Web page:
Gilles Berthoud Saddles

I now have over 3000 miles on my Gilles Berthoud Aspin touring saddle, so I guess I feel OK about sharing my impressions. (the pun will become apparent later) The Gilles Berthoud Company is located in Pont de Vaux, France. The products they produce are well thought out and elegant and, as far as I can tell, any compromise in materials or methods used in construction is never considered. The leather saddles are unique in several ways. The cantle plate and nose piece are made of a special, composite material. The rails, either steel or titanium, depending on the model, slide into holes molded into the composite pieces. The leather tops are bolted on with stainless steel bolts and specially designed brass washers which have the Gilles Berthoud name engraved on them except the nose rivet which has the individual saddle's number on it. The idea being that individual pieces of the saddle can be easily replaced. The tension on the leather top can be adjusted with a 5 mm allen wrench so no special tool is required as on Brooks saddles. The leather is supposed to be waterproof and Gilles Berthoud does sell a proprietary leather treatment.

Being able to take the saddle apart may be a good idea, but I have noticed a couple of things one needs to pay attention to. If you pick up a 60 pound touring bike by grabbing the rear of the saddle, the rails may pop out of the cantle plate. It is possible to loosen the tensioning bolt enough to pop them back in place and the saddle is good as new, but US 77 outside of La Grange TX is not the best place to go through this exercise. The bolts holding the leather top on can come loose and need to be checked and tightened periodically. We also discovered that the dye used in the black saddles leaves an unsatisfactory stain on lighter colored pants. The natural saddles don’t appear to have that feature.

The bottom line is that this is the most supremely comfortable saddle I have ever used. The leather appears to be thicker than that on some other brands but it has been pre-softened, and rather than simply sagging or splaying out with use has conformed to my anatomy leaving the impressions of my sit bones. Yet it gives enough support that there is no pressure on the soft tissue parts of the perineum or the arteries and blood vessels. In short, no pain and no genital numbness! As with any saddle, especially leather ones, adjustment of the fore/aft tilt is critical to comfort.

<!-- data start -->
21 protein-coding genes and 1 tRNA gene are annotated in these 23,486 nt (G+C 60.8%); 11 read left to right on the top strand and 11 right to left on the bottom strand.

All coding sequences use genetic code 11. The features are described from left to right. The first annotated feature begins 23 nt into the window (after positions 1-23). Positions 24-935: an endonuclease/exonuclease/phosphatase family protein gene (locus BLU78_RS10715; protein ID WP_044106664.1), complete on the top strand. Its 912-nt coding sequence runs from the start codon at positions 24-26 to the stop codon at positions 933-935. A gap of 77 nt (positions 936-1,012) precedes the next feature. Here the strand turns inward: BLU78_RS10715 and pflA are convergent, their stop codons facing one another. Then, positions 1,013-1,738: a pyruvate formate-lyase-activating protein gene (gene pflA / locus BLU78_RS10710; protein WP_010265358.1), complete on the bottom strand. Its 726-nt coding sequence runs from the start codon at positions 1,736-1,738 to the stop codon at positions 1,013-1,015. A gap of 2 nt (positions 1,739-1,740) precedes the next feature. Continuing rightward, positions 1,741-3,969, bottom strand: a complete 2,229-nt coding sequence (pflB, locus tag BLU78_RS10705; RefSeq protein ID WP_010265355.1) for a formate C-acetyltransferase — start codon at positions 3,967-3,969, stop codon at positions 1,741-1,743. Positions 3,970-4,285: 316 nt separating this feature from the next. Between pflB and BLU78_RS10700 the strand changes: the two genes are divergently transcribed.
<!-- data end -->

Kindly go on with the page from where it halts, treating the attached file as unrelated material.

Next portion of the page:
The section of rail that can be clamped to the seatpost is short, like on Brooks saddles so the fore and aft positioning of the saddle is limited, but a set back seat post can help if a farther aft position is desired.

Experiment with the best tilt or angle for your Berthoud saddle.

My sit bones leave a deeper impression on the right side

These saddles are not inexpensive, over two times the price of a Brooks B17, but to my mind (not to mention other parts) they are well worth it. After 4 or 5 or 6 hours in the saddle when touring, it’s nice to not have a literal pain in the butt to worry about. The durability of my saddle so far has been terrific allowing for the mentioned caveats. Those are two things that figure into my calculations of value.

{ 4 comments… add one }

  • stefan June 25, 2012, 3:22 pm

    thank you for this good review.
    Can you tell me which color the reviewed/ pictured saddle is? To me it looks like brown, but as far as I know they only come in black, cork and natural, which is more beige/yellowish. Thanks.

  • Aaron July 27, 2012, 7:00 pm

    I’m sure it’s the natural. After 3000 miles they darken up from sweat, rain, and the leather treatment. Like an old baseball mit.

  • Holly Partridge January 22, 2013, 10:09 am

    Thanks for this review, very helpful!

  • Bike Hermit January 25, 2013, 6:10 pm

    Glad it helped. The choice of a leather saddle is very personal but I love my Gille Berthoud Aspin.


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